Art Endeavour: Leather crafting with Melissa Tofton and Tamzin Lillywhite

by average-eye-con

A few months ago, after splitting with my boyfriend of the past year I attended a leather crafting workshop. I’d been single for a week and didn’t want to mope. I saw a designer I admired advertising a place on the course via her instagram and thought, why the fuck not? A chance to meet new people and learn new skills? Lets go!

The course

The two day course was led by artisan leather crafters Tamzin Lillywhite and Melissa Tofton at the Cutting Rooms. Both have been working with leather to create stunning pieces that live somewhere on the border between high fashion and fetishism. Tamzin’s work often has an otherworldly sculptural like quality and Melissa’s immensely wearable woven strap creations are reminiscent of shibari. They’re knowledgable and friendly and keep the class sizes relatively small so they can fairly divide their attention among the students. It’s really obvious how in love with their craft they are as they talk about the techniques and I found them to be really inspiring. They’re talented and very driven, so it was a real joy to work with leather under their tutelage.

On the first day we learned to identify a variety of tools of the trade, as well as how to cut and finish a strap. This included:

Bevelling – using a bevelling tool, a small section is sliced away at a diagonal angle along the edge of the strap. This rounds the edge and makes it feel more comfortable against the skin.

Skiving – slicing a thin layer from the back of the leather to make it more flexible, used when fitting buckles.

Burnishing – daubing the edges of the leather with gum tragacanth and rubbing with a tool or linen to close the open fibres of the leather.

On the second we covered two types of stitches and basic moulding techniques.

While a completed piece can endure the test of time and seem exceptionally tough, the practice of leather craft requires care and delicacy. It’s a natural material, not to be wasted and to be treated with the utmost care and respect. While we all made something to take home with us, the most valuable thing was being taught how to be economical and self sustaining crafters. It was really driven home that you don’t need a whole lot of tools, space or money to get started. Just enthusiasm and a craft knife… oh and some leather helps too ^_~.

The Material

Although always admiring leather pieces, I actually own very little bar a jacket or two. As my favourite jacket is a traditional biker garment it is incredibly thick and hardwearing, so it was a little surprising to find that leather is actually a really delicate material to work with. We were working mostly with vegatable tanned bridlery leather that I believe was around 2mm thick. While in it’s raw state it appears a bit stiff and unfriendly, once worked it can be come incredible supple. The top (nice) side is surprisingly soft and if not treated carefully can easily be grazed or damaged. Something that can forgotten when you see it in its disembodied state is that this was the skin of an animal and that the life of that animal will impact the way the skin behaves. So even though pieces made from the same skin might look identical, there will be these wonderful subtleties of detail that make each and every item truly unique.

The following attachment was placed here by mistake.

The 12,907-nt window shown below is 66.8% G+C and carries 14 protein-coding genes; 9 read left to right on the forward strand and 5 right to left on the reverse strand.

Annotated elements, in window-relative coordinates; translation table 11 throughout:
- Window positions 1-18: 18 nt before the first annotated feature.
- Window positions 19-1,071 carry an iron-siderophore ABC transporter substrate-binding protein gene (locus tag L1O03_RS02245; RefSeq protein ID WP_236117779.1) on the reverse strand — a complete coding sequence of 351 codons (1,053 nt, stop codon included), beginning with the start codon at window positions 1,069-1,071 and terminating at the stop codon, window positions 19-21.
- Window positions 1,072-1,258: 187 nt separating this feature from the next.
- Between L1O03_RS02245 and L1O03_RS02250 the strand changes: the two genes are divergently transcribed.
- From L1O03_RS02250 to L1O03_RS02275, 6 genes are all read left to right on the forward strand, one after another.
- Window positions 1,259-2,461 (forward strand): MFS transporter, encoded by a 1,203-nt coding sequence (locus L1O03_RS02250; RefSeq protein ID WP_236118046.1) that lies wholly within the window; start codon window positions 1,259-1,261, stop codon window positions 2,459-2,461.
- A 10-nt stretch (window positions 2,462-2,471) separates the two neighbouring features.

I went in with

Nothing. Zero knowledge, aside from the fact that leather looks shit hot.

I came home with

Basic strap cutting and finishing know-how including burnishing & edge dying
Basic stitching and moulding technique.
Two finished pieces: Cage choker & bangle

Getting there

The workshop was held at Melissa’s studio, a short walk from Manor House or Seven Sisters tube stations.

The location

The Cutting Rooms are absolutely awesome, they’re a really inspiring place to be. A large converted warehouse space, there’s a pretty good community vibe going on, with a street market often happening nearby. Hanging near the workbenches are a selection of taxidermy pieces, as well as items from Melissa’s collection. The workshop is on mezzanine floor, overlooking the communal living space but no-one pays any mind to the comings and goings of the craft student. Also of note, are the silks suspended from the ceiling… the space is also occasionally home of circus skills workshops.

The people

I really had a wonderful time with the other work-shoppers. I got to meet the brilliant Katherine of the Quite Delightful Project, as well an eclectic mix of fashion students and professionals.

Value for money

Top notch. The knowledge I gained and the connections forged made it a totally priceless experience. I’m now comfortable with making pieces of my own which is pretty exciting.

Further opportunities

Melissa is currently running a Kickstarter to make and launch her new collection. I highly recommend backing as you can not only nab yourself some beautiful leather goodies but also workshop places!

Stuff I’ve made since

I’ve tried to exercise my newfound skills since attending the workshops and am happy to report I’ve made a couple of bits! A kitty collar and belt for myself plus what I’ve dubbed an ‘infinity cuff’ for someone special. I’ve got a waist cincher belt in the works as well as a few other ideas kicking around.


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